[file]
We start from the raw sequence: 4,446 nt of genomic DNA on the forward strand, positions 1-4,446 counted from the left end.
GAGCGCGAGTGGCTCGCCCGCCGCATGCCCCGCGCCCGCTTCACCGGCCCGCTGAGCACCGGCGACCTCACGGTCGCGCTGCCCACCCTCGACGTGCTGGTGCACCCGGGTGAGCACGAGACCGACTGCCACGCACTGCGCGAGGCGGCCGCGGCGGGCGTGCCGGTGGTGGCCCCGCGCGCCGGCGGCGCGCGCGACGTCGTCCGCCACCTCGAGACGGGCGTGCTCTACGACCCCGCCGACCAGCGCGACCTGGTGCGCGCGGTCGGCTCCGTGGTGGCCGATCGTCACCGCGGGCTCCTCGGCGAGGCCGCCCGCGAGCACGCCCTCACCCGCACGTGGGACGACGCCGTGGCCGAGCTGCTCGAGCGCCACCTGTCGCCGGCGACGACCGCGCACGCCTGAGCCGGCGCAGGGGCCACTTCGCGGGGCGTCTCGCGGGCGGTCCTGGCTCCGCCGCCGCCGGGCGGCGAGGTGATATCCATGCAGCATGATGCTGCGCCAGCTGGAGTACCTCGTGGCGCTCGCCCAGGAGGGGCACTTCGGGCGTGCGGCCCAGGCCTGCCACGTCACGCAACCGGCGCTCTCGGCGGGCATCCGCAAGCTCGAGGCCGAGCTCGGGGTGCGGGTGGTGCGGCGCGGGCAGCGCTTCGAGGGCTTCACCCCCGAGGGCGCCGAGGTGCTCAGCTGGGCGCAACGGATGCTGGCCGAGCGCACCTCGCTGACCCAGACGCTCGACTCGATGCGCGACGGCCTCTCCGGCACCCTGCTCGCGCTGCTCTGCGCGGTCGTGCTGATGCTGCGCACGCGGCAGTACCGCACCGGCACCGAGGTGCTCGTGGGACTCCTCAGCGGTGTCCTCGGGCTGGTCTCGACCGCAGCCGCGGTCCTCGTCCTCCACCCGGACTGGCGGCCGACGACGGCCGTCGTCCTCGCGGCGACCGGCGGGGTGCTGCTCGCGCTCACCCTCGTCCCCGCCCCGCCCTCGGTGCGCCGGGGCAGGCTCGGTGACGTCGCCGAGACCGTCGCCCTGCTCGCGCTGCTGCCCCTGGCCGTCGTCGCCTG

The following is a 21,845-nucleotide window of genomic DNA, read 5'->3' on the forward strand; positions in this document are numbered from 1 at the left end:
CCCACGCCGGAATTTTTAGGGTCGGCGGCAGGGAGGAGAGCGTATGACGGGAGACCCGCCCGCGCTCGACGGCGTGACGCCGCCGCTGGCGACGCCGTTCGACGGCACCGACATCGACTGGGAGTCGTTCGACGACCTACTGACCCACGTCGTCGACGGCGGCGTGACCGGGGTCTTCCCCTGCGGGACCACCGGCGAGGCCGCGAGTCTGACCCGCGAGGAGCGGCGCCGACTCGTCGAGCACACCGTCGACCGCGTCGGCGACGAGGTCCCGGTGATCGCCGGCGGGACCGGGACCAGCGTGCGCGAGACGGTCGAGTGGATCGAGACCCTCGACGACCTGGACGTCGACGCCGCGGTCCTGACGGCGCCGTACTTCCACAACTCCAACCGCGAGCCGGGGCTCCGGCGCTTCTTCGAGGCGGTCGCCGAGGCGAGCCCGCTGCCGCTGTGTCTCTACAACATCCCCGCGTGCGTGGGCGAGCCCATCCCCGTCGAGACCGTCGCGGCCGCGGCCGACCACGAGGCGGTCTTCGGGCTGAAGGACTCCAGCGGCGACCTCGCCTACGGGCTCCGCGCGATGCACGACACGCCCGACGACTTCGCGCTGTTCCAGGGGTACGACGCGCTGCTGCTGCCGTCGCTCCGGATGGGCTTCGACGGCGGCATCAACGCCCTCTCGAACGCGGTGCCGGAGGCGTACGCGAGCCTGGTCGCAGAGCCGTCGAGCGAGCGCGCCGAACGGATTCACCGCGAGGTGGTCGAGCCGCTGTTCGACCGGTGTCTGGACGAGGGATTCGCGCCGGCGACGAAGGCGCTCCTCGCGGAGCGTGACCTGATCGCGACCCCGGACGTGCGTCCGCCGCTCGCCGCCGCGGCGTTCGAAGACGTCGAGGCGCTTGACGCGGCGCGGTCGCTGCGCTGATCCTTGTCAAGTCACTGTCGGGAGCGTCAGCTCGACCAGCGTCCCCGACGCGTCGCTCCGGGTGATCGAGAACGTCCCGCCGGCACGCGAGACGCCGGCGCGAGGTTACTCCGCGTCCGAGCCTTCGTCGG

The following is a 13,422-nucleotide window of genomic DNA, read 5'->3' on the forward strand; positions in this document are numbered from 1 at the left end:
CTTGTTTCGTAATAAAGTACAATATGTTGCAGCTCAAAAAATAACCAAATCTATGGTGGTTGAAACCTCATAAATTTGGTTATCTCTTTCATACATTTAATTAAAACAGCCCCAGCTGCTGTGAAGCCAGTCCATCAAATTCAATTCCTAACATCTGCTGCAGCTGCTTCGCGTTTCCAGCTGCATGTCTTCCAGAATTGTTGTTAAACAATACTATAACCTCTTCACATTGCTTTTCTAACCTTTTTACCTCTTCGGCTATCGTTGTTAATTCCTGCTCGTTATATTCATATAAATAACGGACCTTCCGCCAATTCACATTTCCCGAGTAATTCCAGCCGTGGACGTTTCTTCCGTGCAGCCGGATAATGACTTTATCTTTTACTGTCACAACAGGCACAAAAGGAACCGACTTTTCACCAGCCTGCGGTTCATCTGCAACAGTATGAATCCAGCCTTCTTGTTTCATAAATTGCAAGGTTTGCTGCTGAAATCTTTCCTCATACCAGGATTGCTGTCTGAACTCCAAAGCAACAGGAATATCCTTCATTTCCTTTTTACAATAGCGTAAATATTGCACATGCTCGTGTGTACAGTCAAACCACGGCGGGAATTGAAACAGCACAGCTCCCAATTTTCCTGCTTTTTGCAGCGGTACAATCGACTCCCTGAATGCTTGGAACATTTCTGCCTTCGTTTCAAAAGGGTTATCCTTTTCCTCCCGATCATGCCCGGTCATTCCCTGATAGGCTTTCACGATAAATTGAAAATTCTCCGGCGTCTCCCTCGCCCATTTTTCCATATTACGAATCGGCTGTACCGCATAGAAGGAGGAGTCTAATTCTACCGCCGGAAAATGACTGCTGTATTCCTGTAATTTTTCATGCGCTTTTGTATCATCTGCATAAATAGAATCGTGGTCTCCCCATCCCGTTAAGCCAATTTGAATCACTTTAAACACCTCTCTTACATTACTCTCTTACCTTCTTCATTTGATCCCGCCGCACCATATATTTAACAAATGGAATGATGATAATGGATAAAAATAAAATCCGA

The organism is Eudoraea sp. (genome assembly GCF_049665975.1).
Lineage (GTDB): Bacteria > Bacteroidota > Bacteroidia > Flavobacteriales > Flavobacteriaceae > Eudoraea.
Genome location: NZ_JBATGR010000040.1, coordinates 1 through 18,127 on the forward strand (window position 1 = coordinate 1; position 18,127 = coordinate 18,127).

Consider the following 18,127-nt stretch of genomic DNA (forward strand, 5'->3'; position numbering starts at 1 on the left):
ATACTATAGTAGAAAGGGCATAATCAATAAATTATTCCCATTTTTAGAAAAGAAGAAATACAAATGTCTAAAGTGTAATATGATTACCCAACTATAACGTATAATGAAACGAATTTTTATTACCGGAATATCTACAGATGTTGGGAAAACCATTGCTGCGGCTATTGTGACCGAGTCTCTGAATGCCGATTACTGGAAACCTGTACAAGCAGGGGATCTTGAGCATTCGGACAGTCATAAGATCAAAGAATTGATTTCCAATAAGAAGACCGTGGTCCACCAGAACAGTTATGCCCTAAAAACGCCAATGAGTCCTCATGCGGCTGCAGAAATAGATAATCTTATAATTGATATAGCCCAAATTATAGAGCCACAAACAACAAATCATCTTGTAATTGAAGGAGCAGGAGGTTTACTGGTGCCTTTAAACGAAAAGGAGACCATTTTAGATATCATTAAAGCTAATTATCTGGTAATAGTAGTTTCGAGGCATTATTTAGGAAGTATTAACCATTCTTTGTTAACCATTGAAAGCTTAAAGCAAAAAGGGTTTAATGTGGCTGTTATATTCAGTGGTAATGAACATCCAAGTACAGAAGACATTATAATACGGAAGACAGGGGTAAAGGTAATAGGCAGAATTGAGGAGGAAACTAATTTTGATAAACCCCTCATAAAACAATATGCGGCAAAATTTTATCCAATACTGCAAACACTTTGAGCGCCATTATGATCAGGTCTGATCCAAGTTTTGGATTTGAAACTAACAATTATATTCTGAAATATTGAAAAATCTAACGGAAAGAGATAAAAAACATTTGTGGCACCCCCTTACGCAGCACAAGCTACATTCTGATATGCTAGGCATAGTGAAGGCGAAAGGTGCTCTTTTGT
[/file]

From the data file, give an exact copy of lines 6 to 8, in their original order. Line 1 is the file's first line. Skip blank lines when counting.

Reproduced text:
CTTGTTTCGTAATAAAGTACAATATGTTGCAGCTCAAAAAATAACCAAATCTATGGTGGTTGAAACCTCATAAATTTGGTTATCTCTTTCATACATTTAATTAAAACAGCCCCAGCTGCTGTGAAGCCAGTCCATCAAATTCAATTCCTAACATCTGCTGCAGCTGCTTCGCGTTTCCAGCTGCATGTCTTCCAGAATTGTTGTTAAACAATACTATAACCTCTTCACATTGCTTTTCTAACCTTTTTACCTCTTCGGCTATCGTTGTTAATTCCTGCTCGTTATATTCATATAAATAACGGACCTTCCGCCAATTCACATTTCCCGAGTAATTCCAGCCGTGGACGTTTCTTCCGTGCAGCCGGATAATGACTTTATCTTTTACTGTCACAACAGGCACAAAAGGAACCGACTTTTCACCAGCCTGCGGTTCATCTGCAACAGTATGAATCCAGCCTTCTTGTTTCATAAATTGCAAGGTTTGCTGCTGAAATCTTTCCTCATACCAGGATTGCTGTCTGAACTCCAAAGCAACAGGAATATCCTTCATTTCCTTTTTACAATAGCGTAAATATTGCACATGCTCGTGTGTACAGTCAAACCACGGCGGGAATTGAAACAGCACAGCTCCCAATTTTCCTGCTTTTTGCAGCGGTACAATCGACTCCCTGAATGCTTGGAACATTTCTGCCTTCGTTTCAAAAGGGTTATCCTTTTCCTCCCGATCATGCCCGGTCATTCCCTGATAGGCTTTCACGATAAATTGAAAATTCTCCGGCGTCTCCCTCGCCCATTTTTCCATATTACGAATCGGCTGTACCGCATAGAAGGAGGAGTCTAATTCTACCGCCGGAAAATGACTGCTGTATTCCTGTAATTTTTCATGCGCTTTTGTATCATCTGCATAAATAGAATCGTGGTCTCCCCATCCCGTTAAGCCAATTTGAATCACTTTAAACACCTCTCTTACATTACTCTCTTACCTTCTTCATTTGATCCCGCCGCACCATATATTTAACAAATGGAATGATGATAATGGATAAAAATAAAATCCGA

The organism is Eudoraea sp. (genome assembly GCF_049665975.1).
Lineage (GTDB): Bacteria > Bacteroidota > Bacteroidia > Flavobacteriales > Flavobacteriaceae > Eudoraea.